Silent increasing of rural women participation and contribution in agriculture sector in Bangladesh is neglected by the state though they are changing their lives along with thousands other people by keeping traditional farming alive. Even they deprived from their institutional recognition as farmers, let alone in own farmlands, and still they have no access in the land. In the era of hybrid seeds, women farmers from rural Bangladesh are guardian of seed and biodiversity, food producer and agricultural labour also. In this context, to place the issue in the discussion table three rights based organization respectively Association for Land Reform and Development (ALRD), Nijera Kori and Bangladesh Environmental Lawyers Association (BELA) jointly organized a seminar on ‘land rights, food sovereignty and rural women’ at CIRDAP auditorium in Dhaka on 11 October 2015 in order to celebrate the International Day of Rural Women and acknowledge the effort, contribution and work of rural women in agriculture sector in Bangladesh. One hundred and twenty people encompasses professors, journalists, development activists, rights activists, women leaders, rural women farmers etc. were participated in the event.
Bangladeshi Women’s participation in farming, their contribution and lack of access to land was the main highlights of the event. A keynote paper was presented by the Advocate Syeda Rizwana Hassan, chief executive of BELA, emphasized on women role in food sovereignty, legal rights of women in access to land and its practices. While the panel discussants were Dr. Sadeka Halim, Professor of the University of Dhaka; Jotishi Chakma, Lecturer of the University of Dhaka; Amena Begum, leader of landless group from Subarna Char, Noakhali; Tapoti Rani Mondol, rural woman farmer from Paikgachha, Khulna; Hazera Begum, leader of Janashamabay (People’s Cooperative) form Faridpur; Pavel Partha, researcher of BARCIK, and Shamsul Huda, executive director of ALRD. The seminar was presided over by the rights activist Khushi Kabir, chairperson of ALRD.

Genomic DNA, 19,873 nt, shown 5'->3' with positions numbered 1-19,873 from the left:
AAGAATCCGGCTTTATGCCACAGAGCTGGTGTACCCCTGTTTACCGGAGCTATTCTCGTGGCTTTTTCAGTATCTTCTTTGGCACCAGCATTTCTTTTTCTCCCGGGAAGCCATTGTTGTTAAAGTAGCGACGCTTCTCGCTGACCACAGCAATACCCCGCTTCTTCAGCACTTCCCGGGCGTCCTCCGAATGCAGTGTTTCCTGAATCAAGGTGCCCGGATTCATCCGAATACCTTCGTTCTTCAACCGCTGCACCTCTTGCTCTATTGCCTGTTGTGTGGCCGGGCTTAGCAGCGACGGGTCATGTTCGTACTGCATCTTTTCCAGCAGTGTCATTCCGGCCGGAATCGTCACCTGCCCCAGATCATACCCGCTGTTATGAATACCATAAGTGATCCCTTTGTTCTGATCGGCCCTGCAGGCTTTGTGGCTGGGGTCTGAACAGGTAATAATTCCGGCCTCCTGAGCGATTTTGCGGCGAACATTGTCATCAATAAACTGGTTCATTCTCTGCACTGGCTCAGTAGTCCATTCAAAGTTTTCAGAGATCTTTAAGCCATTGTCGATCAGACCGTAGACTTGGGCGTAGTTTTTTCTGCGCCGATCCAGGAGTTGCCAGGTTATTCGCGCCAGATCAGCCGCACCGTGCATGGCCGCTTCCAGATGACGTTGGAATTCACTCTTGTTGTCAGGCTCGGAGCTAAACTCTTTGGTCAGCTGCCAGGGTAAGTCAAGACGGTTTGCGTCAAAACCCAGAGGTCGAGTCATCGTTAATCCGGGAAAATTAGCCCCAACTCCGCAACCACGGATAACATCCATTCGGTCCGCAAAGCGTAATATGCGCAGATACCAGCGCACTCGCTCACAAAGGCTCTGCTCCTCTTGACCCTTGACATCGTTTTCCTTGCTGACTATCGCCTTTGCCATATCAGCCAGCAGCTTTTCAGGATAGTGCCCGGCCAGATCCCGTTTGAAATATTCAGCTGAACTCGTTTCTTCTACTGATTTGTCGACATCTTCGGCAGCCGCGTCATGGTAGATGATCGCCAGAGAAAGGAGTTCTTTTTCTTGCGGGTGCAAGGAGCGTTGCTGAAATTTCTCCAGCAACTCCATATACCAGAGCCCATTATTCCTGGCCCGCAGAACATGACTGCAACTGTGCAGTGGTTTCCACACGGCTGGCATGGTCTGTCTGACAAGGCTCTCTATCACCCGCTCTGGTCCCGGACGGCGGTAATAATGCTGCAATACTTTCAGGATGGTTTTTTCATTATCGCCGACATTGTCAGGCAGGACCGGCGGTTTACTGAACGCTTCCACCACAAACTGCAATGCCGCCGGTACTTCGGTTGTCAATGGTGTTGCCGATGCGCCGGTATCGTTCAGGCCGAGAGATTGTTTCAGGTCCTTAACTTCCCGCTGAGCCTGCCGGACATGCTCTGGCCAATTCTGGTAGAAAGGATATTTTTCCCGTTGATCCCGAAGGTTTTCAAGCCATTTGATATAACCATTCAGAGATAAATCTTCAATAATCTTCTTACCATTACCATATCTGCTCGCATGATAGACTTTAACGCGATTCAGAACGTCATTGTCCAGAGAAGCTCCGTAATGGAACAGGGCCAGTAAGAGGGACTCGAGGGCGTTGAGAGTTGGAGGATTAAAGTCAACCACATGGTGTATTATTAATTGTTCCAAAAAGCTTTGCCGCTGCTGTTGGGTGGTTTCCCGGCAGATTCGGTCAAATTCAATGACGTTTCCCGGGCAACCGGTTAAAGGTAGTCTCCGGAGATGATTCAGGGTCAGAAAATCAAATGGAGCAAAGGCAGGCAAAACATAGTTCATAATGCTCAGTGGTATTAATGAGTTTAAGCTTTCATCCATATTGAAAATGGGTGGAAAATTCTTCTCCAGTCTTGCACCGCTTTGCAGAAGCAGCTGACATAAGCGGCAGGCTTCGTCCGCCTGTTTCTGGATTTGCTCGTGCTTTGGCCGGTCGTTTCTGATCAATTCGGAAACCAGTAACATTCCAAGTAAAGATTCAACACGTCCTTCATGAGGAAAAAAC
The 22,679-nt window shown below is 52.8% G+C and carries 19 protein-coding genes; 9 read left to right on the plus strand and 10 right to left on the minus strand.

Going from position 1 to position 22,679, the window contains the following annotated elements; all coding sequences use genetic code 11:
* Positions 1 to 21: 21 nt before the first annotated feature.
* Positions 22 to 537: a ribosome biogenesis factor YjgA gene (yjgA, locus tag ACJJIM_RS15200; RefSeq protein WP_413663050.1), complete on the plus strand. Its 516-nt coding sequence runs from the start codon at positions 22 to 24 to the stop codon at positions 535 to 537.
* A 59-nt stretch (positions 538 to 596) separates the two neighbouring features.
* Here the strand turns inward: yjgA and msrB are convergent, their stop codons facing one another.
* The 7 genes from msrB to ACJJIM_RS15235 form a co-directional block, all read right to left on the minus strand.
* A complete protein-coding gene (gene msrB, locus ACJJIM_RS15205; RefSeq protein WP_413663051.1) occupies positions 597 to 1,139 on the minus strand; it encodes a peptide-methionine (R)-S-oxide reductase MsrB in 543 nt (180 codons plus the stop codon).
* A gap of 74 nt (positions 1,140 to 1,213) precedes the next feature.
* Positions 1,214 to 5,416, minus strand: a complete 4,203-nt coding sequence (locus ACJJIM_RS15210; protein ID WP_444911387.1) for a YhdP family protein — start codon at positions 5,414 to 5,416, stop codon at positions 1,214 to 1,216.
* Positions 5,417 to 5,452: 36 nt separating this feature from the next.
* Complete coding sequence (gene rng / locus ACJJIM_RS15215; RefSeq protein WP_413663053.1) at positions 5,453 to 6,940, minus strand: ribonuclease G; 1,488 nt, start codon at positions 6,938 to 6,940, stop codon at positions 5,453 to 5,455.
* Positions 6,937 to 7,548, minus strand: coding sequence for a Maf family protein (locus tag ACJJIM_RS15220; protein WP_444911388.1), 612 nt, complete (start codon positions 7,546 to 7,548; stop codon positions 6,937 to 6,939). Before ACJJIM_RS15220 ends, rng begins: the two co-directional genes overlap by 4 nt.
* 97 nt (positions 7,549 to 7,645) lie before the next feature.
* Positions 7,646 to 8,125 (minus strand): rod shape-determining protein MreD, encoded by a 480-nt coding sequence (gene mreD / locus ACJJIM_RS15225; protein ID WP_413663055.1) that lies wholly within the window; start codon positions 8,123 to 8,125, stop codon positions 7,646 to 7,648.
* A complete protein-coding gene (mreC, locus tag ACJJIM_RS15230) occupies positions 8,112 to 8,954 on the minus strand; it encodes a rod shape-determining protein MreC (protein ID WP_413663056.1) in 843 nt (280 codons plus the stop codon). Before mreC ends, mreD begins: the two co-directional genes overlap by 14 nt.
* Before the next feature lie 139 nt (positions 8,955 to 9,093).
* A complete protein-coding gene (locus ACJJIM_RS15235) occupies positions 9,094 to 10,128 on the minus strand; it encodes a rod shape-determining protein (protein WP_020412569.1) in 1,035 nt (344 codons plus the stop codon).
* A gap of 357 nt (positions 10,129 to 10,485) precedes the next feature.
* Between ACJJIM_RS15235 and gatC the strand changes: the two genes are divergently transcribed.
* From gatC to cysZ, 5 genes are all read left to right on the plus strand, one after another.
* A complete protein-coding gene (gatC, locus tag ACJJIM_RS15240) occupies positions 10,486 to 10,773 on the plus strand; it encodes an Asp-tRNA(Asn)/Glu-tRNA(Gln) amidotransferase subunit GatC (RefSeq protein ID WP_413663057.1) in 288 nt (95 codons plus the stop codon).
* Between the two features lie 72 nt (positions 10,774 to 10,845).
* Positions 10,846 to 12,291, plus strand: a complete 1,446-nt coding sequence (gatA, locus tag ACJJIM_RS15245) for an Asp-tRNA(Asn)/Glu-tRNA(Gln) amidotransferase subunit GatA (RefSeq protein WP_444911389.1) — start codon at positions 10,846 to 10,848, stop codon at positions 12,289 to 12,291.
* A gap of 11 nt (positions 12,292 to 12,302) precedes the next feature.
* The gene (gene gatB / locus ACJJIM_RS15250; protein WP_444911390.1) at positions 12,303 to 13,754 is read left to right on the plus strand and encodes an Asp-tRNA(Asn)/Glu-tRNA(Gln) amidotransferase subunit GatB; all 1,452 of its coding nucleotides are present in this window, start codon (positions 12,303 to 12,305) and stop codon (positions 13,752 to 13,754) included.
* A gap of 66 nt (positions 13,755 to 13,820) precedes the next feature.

Rights activists and rural women leaders made some observations at the seminar that women living in rural areas of Bangladesh are absolutely deprived of their justifiable rights to land and food despite their significant contribution to agricultural production and household works. They undertake farming activities from seed conservation to land preparation and from watering to harvesting; but they have no access in marketing, decision making process, government subsidy, technical information, credit, extension services, critical inputs such as fertilizers and water etc. So far in many cases we observed the financial institutions are reluctant to provide loans for women farmer. The seminar recommended providing loan in low-interest or on easy terms for rural farmer so that they can be more confident in producing.
Syeda Rizwana Hasan, in her keynote paper said women contributed 61% out of total agriculture in GDP of the country. But only 18 per cent women have effective ownership of land and 48 per cent have no land ownership when they are the half of the country’s population. She said that there would not be women empowerment in the country unless their rights to land ownership could be ensured. Most of the women living in rural areas suffered from malnutrition as they are deprived of their due rights to food, she added. She also referred a statistics form FAO that around 836 people suffer from malnutrition and 500 million of them are women.
In this event inspiring women such as, rural women leaders Topati Rani Mondol, Hazera Begum and Amena Begum came and shared their stories of struggles, challenges, obstacles and success against the land sharks and authorities of their area. Topati Rani Mondol demanded recognition of their hard works in the agricultural sector and said the women labours involved in agricultural sector get wage significantly lower than the male labours. Amena Begum had to fight her husband, to ensure her rights to own her land. Hazera Begum shared about her success in organic farming through practicing women cooperative. She was the example for other participating women how does the cooperative work effectively by collective efforts. Their inspiring stories were able to light a fire inside the participants and make them hopeful about their future.
Executive director of ALRD Shamsul Huda demanded low interest loan for the women living in rural areas and involved women farmers’ by improving their condition in the agricultural sector in the interest of better economic growth of the country.
To sum up the seminar Chair Khusi Kabir stressed the need for bringing change in the attitude of rural men towards the rural women to ensure the rights of women living in the rural area. She said there is still discrimination in the wage for the male and female workers while this should not exist.